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What you need to know Aug. 4, 2021

Thanks for waking up on the Brightside with 10 Tampa Bay!

TAMPA, Fla. — Good morning, Tampa Bay! It's Wednesday, which means we're half way through the work week! Here are a few things you need to know before starting your day. 

Know your treatment options for COVID-19

As COVID-19 cases and hospitalizations continue to spike in Florida, it's important that you know about a treatment that can help you feel better faster and even avoid a hospital stay.

It's called monoclonal antibody treatment. It is an outpatient treatment given through an IV and it only takes a few hours. The treatment is now more readily available and if given quickly enough, it can even save your life.

It is best to get the treatment within the first week of your diagnosis. If you do test positive, call your doctor right away to discuss if monoclonal antibodies would be a good option for you.

RELATED: Tested positive for COVID? An antibody treatment could keep you out of the hospital

COVID-19 testing sites resume temporarily

Public COVID-19 testing sites are coming back to Hillsborough County as coronavirus cases, predominantly driven by the delta variant, continue to rise across the state.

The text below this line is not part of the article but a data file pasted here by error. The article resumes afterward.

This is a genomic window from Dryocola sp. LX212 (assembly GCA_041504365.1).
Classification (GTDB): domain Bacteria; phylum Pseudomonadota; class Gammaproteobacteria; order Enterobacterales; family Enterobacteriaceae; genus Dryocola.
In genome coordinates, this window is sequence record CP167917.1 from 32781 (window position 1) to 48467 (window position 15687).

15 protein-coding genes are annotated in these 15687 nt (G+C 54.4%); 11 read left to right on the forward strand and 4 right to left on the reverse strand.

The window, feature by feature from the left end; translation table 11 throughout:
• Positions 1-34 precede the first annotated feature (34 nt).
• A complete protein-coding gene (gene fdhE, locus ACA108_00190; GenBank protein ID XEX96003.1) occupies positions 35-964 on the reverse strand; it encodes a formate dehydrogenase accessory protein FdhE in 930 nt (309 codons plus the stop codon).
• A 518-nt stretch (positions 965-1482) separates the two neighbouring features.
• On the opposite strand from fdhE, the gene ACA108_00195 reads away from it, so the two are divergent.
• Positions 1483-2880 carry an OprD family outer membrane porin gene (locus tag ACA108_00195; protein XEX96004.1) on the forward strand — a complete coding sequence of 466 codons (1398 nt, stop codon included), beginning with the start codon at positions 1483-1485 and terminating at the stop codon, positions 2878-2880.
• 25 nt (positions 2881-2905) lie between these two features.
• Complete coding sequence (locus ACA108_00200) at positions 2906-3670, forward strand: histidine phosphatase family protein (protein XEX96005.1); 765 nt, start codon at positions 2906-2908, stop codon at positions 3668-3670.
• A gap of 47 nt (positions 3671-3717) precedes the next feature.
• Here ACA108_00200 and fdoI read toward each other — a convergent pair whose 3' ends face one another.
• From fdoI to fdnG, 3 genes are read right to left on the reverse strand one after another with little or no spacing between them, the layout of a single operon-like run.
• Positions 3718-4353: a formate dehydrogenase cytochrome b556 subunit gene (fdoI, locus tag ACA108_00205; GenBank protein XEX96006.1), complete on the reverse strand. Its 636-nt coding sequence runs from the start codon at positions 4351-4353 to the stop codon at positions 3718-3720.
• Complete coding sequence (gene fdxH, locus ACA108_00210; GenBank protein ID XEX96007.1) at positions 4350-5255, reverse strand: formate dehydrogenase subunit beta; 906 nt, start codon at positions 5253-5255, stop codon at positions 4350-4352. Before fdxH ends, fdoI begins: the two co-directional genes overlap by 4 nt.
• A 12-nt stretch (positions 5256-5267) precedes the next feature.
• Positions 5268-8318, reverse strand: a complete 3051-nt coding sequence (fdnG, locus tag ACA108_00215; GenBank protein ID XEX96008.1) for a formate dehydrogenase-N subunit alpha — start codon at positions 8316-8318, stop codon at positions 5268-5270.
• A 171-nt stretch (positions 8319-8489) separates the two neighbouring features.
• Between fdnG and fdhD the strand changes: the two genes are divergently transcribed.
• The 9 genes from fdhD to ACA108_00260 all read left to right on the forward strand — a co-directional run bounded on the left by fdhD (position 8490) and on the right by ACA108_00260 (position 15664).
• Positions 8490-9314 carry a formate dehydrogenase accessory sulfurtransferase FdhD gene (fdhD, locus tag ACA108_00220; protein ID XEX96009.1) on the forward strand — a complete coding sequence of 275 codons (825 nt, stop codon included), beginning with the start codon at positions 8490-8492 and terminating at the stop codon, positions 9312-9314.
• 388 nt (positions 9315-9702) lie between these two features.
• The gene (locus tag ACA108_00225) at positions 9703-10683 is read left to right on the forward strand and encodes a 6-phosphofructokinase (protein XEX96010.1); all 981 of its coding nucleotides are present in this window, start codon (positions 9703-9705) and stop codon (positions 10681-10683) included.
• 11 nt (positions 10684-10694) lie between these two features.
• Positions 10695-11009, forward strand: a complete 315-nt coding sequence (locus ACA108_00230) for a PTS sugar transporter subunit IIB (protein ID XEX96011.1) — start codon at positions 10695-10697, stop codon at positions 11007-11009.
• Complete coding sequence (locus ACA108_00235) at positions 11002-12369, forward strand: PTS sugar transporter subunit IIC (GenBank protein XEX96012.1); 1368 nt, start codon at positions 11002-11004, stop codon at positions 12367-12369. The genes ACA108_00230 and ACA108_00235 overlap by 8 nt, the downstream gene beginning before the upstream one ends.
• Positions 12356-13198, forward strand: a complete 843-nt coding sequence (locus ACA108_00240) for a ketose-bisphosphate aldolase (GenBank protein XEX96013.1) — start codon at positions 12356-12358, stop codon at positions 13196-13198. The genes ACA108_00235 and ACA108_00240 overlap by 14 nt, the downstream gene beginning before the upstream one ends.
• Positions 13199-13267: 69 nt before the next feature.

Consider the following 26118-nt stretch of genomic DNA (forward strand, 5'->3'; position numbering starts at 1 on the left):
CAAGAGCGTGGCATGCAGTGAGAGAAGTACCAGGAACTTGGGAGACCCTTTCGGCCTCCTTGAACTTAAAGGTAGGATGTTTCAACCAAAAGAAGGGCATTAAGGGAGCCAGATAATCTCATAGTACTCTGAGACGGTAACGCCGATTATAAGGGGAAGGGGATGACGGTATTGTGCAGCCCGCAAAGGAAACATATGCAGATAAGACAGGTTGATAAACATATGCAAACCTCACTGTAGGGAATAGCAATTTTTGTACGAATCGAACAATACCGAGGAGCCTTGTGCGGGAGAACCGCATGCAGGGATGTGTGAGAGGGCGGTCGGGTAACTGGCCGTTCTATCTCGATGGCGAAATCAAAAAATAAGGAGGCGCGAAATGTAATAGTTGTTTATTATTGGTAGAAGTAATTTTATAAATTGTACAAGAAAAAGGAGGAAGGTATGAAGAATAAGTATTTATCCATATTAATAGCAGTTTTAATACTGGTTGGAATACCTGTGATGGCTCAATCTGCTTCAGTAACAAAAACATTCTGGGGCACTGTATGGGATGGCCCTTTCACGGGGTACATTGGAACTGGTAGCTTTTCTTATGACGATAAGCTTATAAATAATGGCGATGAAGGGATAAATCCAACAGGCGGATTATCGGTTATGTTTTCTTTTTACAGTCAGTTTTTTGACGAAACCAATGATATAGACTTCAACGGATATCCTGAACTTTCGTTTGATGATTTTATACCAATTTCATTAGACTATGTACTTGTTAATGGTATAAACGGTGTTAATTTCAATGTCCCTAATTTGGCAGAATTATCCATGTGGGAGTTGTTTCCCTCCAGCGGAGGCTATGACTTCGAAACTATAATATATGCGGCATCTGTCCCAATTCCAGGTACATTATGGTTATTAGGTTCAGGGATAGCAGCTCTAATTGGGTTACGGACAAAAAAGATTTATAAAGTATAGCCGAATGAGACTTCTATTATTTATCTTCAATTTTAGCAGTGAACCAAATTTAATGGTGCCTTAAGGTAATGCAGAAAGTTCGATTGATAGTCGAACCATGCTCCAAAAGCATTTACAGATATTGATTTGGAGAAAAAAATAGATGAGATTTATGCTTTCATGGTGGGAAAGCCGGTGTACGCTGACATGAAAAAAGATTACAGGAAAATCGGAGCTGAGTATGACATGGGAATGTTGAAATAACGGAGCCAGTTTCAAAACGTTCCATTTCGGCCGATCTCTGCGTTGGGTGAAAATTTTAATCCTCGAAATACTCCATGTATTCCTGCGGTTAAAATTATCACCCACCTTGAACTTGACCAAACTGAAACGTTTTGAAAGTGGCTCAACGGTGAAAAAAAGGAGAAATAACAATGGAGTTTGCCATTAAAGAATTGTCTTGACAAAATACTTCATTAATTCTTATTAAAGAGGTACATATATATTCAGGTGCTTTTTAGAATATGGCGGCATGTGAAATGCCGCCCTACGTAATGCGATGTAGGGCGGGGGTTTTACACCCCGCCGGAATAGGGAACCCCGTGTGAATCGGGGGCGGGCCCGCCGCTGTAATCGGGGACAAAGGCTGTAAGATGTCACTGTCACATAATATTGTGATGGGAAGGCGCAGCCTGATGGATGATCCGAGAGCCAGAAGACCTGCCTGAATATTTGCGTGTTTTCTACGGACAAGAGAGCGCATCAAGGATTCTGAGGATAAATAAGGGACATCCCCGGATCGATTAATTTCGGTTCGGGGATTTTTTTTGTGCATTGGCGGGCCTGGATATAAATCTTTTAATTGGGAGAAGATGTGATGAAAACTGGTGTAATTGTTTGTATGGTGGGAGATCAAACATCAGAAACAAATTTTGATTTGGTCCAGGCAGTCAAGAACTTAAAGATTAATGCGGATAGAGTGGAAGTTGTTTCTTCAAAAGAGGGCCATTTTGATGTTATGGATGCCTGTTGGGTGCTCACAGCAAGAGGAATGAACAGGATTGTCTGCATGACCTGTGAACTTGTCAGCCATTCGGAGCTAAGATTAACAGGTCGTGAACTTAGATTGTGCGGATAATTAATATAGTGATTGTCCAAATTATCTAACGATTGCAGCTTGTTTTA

The county said the two sites are temporary and will begin conducting free COVID-19 testing on Saturday, Aug. 7. 

Anyone looking to get a test can stop by the following locations between 9 a.m. to 5 p.m. Each will be open seven days a week, according to the county.

  • Palm River Park Community Center, 725 S. 58th St. in Tampa
  • Hillsborough County Code Enforcement building, 1101 E. 139th Ave. in Tampa

Testing will occur indoors and is on a first-come-first-serve basis—up to 500 tests per day. The county adds that rapid tests are available to the public and PCR tests are available upon request.

RELATED: Hillsborough County temporarily resuming 2 COVID-19 testing sites

He's going for the gold 🥇

Tampa sprinter and Team USA athlete Erriyon Knighton is just hours away from running in the Tokyo Olympics 200-meter final. 

The 17-year-old Hillsborough High School senior finished first in his qualifying heat Tuesday. 

Not only is Knighton the youngest Olympic competitor from the U.S., but he's the youngest male track Olympian since Jim Ryun in 1964.

Even before the final, he's made history in the 200-meter race. In June at the American Track League meet in Jacksonville, Knighton ran a 20.11, beating Usain Bolt's U18 record of 20.13, which had stood for 18 years.

Knighton also turned in the fastest time in the semifinal round of the men's 200 meters at the U.S. Olympic track and field trials with a personal best time of 19.88 seconds.

He's scheduled to run for the gold at 8:55 a.m. ET.